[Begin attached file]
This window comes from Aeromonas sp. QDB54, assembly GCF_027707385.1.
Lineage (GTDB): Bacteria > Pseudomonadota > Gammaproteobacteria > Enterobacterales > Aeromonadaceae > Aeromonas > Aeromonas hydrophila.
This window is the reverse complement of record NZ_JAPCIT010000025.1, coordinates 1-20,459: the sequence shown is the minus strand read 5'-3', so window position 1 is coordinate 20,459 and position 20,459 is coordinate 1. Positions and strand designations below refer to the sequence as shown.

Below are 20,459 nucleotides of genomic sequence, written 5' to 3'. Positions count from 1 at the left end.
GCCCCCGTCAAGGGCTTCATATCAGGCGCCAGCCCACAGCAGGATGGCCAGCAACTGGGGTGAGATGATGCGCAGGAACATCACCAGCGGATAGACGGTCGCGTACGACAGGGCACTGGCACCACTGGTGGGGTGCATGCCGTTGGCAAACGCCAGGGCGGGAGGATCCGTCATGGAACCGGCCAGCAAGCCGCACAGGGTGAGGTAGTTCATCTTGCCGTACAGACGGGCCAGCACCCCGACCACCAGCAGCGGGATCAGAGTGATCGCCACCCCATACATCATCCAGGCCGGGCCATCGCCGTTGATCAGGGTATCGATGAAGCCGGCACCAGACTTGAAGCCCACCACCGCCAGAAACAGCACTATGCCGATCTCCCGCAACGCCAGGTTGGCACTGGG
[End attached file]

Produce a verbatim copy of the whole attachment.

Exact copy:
This window comes from Aeromonas sp. QDB54, assembly GCF_027707385.1.
Lineage (GTDB): Bacteria > Pseudomonadota > Gammaproteobacteria > Enterobacterales > Aeromonadaceae > Aeromonas > Aeromonas hydrophila.
This window is the reverse complement of record NZ_JAPCIT010000025.1, coordinates 1-20,459: the sequence shown is the minus strand read 5'-3', so window position 1 is coordinate 20,459 and position 20,459 is coordinate 1. Positions and strand designations below refer to the sequence as shown.

Below are 20,459 nucleotides of genomic sequence, written 5' to 3'. Positions count from 1 at the left end.
GCCCCCGTCAAGGGCTTCATATCAGGCGCCAGCCCACAGCAGGATGGCCAGCAACTGGGGTGAGATGATGCGCAGGAACATCACCAGCGGATAGACGGTCGCGTACGACAGGGCACTGGCACCACTGGTGGGGTGCATGCCGTTGGCAAACGCCAGGGCGGGAGGATCCGTCATGGAACCGGCCAGCAAGCCGCACAGGGTGAGGTAGTTCATCTTGCCGTACAGACGGGCCAGCACCCCGACCACCAGCAGCGGGATCAGAGTGATCGCCACCCCATACATCATCCAGGCCGGGCCATCGCCGTTGATCAGGGTATCGATGAAGCCGGCACCAGACTTGAAGCCCACCACCGCCAGAAACAGCACTATGCCGATCTCCCGCAACGCCAGGTTGGCACTGGG